Getting Sober in an Unsympathetic or Unsupportive Environment
Disclaimer: there is never a good justification for relapse. Deciding to take the word “blame” out of your vocabulary may turn out to be the most important decision you make before finally experiencing the joys of life long sobriety. All the excuses for why you decide to relapse are really just that: excuses.
With this disclaimer in mind, here are some very important words of caution to those trying to get sober in an unsympathetic or unsupportive environment.
Your planning efforts for stabilizing your recovery must always consider the environment that you are getting sober in. This is because the level of support available to you may have a negative or positive impact on how you meet the challenges of early recovery. Again – please do not mistake this caution or the recommendations below to mean that you can only get and maintain sobriety in the most optimal environment for you. We can and do get and maintain sobriety in the worst and best of times, places, and circumstances.
The physical, emotional, and spiritual challenges endured by those we love and are emotionally engaged with are usually quite significant. It may take some time to address the fractured structure of our relationships. Some of our loved ones or friends might never heal, and that is tragic, but many seemingly lost relationships have been mended in the course of recovery for countless others before you.
However, every relapse into active addiction reduces the likelihood of that healing and reconciliation. The swath of the addiction’s destruction can be wide and deep, and a declaration of abstinence and a promise to change is not necessarily going to alter the minds and the hearts of the people who have shared in your tragic unmanageability of body, mind, and spirit.
The environment that you are getting sober in may not be supportive or safe for you in the early days. If you believe that you are trying to get sober in an unsympathetic or unsupportive environment consider the following when you are just developing stabilization in your recovery and sobriety:
- If your family and friends have withdrawn from you, do not force yourself on them, as you are likely to threaten their security and people can behave poorly when they feel threatened.
- If your current living environment includes other active addicts, consider a temporary change in your living arrangements until you are stable, especially if the other parties involved are unwilling to abstain from their addictive behavior after you have presented your request.
- Secure help from members of your support group to establish a clean house. It is usually safer to keep all prospective drugs of choice outside of your living environment. We understand that you can easily leave the home to secure your drug of choice but your immediate surroundings should be free of opportunities to relapse if possible.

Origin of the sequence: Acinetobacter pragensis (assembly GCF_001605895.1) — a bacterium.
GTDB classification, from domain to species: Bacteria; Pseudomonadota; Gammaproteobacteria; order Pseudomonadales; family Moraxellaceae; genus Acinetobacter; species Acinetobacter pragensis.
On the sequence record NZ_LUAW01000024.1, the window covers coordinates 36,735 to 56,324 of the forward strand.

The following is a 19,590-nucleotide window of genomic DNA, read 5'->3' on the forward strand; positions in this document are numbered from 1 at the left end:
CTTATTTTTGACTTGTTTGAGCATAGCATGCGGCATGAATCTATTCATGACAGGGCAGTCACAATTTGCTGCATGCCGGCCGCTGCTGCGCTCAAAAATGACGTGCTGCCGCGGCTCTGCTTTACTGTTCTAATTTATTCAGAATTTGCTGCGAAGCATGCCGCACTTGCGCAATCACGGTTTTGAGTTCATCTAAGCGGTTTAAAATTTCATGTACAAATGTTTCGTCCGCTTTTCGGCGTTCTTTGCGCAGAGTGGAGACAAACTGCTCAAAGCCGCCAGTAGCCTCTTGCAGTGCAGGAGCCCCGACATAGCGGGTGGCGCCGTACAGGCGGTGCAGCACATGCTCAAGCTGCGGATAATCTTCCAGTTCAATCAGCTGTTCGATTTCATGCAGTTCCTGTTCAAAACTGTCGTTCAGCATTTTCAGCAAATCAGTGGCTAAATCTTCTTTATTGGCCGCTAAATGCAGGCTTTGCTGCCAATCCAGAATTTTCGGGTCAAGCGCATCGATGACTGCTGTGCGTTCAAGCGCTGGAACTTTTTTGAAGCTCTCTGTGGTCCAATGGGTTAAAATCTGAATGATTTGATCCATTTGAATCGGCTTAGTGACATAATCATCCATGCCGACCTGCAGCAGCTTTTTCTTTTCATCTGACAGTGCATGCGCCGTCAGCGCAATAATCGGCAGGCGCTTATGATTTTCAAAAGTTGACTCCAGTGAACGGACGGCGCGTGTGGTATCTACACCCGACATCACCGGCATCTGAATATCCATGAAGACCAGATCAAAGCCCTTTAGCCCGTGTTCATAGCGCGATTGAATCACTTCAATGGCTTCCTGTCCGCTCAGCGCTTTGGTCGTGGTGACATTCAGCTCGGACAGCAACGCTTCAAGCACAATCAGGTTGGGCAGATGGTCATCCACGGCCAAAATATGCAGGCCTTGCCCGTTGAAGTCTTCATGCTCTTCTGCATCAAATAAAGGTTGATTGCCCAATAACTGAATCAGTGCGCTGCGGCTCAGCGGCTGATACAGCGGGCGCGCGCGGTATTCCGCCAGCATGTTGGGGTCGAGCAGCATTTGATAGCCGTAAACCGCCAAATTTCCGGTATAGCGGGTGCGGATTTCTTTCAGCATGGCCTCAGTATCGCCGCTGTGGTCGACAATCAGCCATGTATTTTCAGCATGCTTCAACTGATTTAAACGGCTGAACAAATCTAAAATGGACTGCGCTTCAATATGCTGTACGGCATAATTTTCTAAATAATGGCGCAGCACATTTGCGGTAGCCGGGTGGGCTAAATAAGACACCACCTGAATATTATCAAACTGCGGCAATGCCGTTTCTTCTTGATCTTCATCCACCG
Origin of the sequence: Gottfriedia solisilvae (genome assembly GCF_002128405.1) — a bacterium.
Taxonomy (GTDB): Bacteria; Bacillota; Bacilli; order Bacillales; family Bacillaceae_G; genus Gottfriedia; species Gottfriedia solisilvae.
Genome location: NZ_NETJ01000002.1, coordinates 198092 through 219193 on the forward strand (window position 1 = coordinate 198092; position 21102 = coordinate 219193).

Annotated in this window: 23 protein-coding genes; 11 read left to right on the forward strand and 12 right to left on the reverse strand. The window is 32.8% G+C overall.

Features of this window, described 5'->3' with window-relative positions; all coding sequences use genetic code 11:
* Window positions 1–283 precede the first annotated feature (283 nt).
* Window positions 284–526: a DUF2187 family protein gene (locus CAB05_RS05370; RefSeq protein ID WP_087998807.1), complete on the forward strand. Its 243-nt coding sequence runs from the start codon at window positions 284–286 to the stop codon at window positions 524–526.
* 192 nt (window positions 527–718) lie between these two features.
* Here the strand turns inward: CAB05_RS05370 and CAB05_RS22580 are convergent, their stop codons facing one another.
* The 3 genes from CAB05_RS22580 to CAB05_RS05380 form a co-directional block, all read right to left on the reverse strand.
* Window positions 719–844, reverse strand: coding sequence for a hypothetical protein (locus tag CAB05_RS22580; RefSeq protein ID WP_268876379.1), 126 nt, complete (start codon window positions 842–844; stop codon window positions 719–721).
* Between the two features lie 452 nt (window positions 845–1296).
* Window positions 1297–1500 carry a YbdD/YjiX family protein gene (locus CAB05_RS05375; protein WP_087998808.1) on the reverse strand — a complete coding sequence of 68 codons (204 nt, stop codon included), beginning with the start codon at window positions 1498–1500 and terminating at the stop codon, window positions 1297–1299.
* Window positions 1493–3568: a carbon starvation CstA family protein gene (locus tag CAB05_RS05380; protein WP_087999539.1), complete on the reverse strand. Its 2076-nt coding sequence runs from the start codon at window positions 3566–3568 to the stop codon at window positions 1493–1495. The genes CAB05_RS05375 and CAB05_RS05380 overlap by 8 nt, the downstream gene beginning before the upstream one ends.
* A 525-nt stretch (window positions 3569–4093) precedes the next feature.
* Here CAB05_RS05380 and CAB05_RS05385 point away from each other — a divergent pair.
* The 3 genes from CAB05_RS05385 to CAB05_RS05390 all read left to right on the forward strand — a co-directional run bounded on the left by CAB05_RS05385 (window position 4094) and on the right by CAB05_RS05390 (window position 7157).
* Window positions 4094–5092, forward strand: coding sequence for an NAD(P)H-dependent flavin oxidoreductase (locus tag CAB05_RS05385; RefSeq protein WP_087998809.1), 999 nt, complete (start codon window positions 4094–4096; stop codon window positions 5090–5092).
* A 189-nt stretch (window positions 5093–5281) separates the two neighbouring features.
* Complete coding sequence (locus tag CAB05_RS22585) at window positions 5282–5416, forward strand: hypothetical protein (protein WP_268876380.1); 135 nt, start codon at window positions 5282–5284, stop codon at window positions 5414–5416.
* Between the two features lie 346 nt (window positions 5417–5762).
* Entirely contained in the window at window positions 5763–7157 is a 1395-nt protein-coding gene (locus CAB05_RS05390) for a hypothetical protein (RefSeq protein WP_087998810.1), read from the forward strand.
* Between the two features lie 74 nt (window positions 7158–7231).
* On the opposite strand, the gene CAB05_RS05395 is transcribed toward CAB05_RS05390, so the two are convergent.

- Be careful not to remain in an environment that you find physically threatening. It is wise to secure a safe house prior to a time that you might need it. If there is a threat of physical abuse or anyone is behaving in a way that you find dangerous to them or others – get safe and call the police.
- If someone in your inner circle of family or friends begins to inquire about your recovery behaviors invite him or her to attend a therapy session with you. You can also provide him or her with the contacts he or she will need in order to obtain information about your addiction or help for his or her problems from a professional who is experienced in the treatment of addiction as a primary illness.
While the environment that you are restarting or initiating your recovery in may not be supportive at the moment, it can change. The people in your life may have no reason to trust you, your commitment to recovery, or the changes you are making at the present time but they are likely to feel differently in the weeks and months to come.
On the other hand, some relationships may never heal. But we have found that more times than not, the emotional, behavioral, and spiritual changes that we make in our recovery have become a source of attraction to those who had previously lost trust in us.
Please share with us some of your own experiences or thoughts on this subject. We would love to know what you have found to be beneficial or where you may have struggled. Please do not leave any comments below that may be reportable – that is, please do not disclose in your comments items that may indicate risk of suicide, homicide, or any other reportable abuse. This blog is meant for educational purposes only and should not be used as personal therapy. If you are suffering with suicidal thoughts or are in danger of being harmed please call 911 immediately.
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Shawn Leadem, J. (2017). Getting Sober in an Unsympathetic or Unsupportive Environment. Psych Central. Retrieved on January 16, 2018, from https://blogs.psychcentral.com/relapse-prevention/2016/07/getting-sober-in-an-unsympathetic-or-unsupportive-environment/